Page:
However, he does possess a siege gun of a right boot, particularly from hand and used it to great effect this year
 
Most kicks from hand in RBS 6 Nations by home nations full-backs:
Stuart Hogg – Scotland – 26
Leigh Halfpenny – Wales – 14
Mike Brown – England – 10
Rob Kearney – Ireland – 4
 
His kicking from the tee might not be as metronomic as Halfpenny, but he did slot over one long-range penalty for the Scots during the Championship.

And his importance to Scotland on both attack and defence could not have been better epitomised than in their 61-21 defeat to England that saw Hogg forced off at the start of the game with a head injury.
 
MAGIC MIKE
 
If Halfpenny is the more defensive option at full-back for the Lions and Hogg the more attacking one, then Mike Brown probably presents the compromise between the two.

The Lions can expect to be severely tested under the high ball by an All Blacks side who kick for territory with impunity.

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And in Brown, Gatland has the most reliable full-back from the four home nations in that regard.
 
High balls taken in RBS 6 Nations by home nations full-backs:
Mike Brown – England – 30
Stuart Hogg – Scotland – 25
Leigh Halfpenny – Ireland – 19
Rob Kearney – Ireland – 11
 
In attack Brown might not have the out and out speed and try-scoring brilliance of Hogg, but he is a picture of consistency who made more metres than any other player in this year’s RBS 6 Nations.

He also has an unerring ability to the get around the first man – his 15 defenders beaten is second only to France powerhouse Louis Picamoles across all players. 
 
Metres made in RBS 6 Nations by home nations full-backs:
Mike Brown – England – 432
Stuart Hogg – Scotland – 281
Rob Kearney – Ireland – 207
Leigh Halfpenny – Wales – 184
 
Brown played every minute for the Red Rose as they secured back to back titles and with two turnovers and seven offloads to his name as well, has certainly given Gatland food for thought.
 
IRISH CONTENDERS
 
Rob Kearney, a Lion in 2009 and 2013, was the starting full-back for Ireland in their first four games of the Championship and got through a serious amount of work in that time.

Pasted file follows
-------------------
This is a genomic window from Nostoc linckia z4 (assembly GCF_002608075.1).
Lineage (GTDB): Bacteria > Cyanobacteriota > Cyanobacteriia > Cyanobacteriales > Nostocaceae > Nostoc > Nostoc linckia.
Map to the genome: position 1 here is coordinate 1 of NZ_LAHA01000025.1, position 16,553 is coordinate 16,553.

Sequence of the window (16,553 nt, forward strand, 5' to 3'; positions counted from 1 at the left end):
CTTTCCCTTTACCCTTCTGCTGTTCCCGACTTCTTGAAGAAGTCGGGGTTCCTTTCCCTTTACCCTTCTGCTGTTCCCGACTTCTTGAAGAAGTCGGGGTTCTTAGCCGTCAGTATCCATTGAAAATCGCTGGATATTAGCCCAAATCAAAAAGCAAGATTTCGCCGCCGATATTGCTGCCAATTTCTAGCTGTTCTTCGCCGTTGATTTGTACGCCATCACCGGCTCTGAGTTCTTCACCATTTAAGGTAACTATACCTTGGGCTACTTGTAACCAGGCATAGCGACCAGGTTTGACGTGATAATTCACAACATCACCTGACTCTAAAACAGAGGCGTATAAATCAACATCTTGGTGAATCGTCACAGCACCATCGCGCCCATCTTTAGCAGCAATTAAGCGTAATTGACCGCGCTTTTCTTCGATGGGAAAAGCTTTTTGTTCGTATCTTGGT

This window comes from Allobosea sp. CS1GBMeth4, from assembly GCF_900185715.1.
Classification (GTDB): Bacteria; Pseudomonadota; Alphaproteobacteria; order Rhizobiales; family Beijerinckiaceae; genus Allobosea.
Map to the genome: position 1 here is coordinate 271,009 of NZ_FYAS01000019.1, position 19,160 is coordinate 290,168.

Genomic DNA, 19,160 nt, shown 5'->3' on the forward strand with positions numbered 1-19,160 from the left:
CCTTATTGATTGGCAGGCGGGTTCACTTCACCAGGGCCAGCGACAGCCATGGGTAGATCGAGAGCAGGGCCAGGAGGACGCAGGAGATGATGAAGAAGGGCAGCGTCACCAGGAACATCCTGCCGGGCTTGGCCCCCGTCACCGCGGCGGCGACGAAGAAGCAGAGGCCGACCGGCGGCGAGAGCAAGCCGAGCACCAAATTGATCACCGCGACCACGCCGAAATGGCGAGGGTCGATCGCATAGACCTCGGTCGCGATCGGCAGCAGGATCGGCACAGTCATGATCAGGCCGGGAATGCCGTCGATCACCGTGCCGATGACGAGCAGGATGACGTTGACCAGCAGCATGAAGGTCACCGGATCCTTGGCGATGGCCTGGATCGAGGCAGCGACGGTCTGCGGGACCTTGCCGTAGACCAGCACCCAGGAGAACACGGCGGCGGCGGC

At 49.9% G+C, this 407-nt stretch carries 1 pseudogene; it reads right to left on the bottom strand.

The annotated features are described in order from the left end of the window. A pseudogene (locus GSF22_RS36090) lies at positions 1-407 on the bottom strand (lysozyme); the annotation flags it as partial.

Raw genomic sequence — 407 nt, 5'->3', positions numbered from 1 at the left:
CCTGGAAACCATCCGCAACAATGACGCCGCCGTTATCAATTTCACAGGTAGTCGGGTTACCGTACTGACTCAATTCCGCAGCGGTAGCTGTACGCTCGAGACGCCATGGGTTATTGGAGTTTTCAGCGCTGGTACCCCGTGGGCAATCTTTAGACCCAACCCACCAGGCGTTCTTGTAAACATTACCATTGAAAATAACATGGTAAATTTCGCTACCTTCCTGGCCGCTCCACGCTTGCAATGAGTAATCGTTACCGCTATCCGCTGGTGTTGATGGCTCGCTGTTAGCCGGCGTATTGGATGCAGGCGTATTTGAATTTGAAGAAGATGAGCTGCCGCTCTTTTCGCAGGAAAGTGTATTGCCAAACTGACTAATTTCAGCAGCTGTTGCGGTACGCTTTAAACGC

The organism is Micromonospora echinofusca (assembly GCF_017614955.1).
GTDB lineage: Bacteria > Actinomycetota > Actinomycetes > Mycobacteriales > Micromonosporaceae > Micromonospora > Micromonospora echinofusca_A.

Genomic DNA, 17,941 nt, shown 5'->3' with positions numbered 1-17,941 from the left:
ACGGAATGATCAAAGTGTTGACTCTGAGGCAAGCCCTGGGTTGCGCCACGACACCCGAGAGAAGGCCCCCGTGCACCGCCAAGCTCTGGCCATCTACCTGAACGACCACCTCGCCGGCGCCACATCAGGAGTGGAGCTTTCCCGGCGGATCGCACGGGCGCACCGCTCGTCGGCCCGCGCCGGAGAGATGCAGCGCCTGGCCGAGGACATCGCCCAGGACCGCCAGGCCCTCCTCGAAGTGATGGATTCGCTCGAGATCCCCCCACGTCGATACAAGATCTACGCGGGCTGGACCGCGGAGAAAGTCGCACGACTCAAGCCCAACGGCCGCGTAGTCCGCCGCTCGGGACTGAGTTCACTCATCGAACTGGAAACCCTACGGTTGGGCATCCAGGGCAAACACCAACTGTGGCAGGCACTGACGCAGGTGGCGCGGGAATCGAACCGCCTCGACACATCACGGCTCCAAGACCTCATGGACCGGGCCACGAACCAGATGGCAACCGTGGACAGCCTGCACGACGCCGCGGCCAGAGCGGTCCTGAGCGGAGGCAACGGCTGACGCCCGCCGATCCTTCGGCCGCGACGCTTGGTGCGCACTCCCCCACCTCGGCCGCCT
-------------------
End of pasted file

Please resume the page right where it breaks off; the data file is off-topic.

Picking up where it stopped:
A knee injury ruled him out of the decider against England in Dublin but fortunately he is in contention to return for Leinster’s season run-in.

In his four games Kearney made 51 carries, second only to Brown among full-backs despite playing a game less than both Hogg and Halfpenny.
 
Most carries in RBS 6 Nations by home nations full-backs: 
Mike Brown – England – 61
Rob Kearney – Ireland – 51
Stuart Hogg – Scotland – 41
Leigh Halfpenny – Wales – 37
 
Kearney also made the least handling errors amongst full-backs with only four during the Championship and his experience could prove key for the Lions in New Zealand as he targets a third Tour.

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Like Liam Williams, Simon Zebo also merits a mention here for his fine showing on the left wing for Joe Schmidt’s side.

The 2013 tourist made 332 metres with ball in hand, caught 24 high balls and finished the Championship with an impressive 88 percent tackle rate.

Often seen at full-back for his province Munster, Zebo’s versatility is a huge mark in his favour when it comes to potential Lions selection.

And then you cannot finish a full-back feature without mentioning Jared Payne’s heroics in Dublin.

More often used at outside centre, Payne started his first ever RBS 6 Nations game at full-back last Saturday and was a revelation to make a late case for Lions inclusion.

From 16 carries the Ulsterman made 106m and beat four defenders – the same amount that Halfpenny managed across five full games for Wales.
 
The wealth of options at full-back gives Gatland much to ponder between now and April 19 when he will name his squad.

And with Kearney, Zebo, Hogg and Halfpenny all likely to be involved in the European Rugby Champions Cup quarter-finals at the start of next month – there is still time to further their case.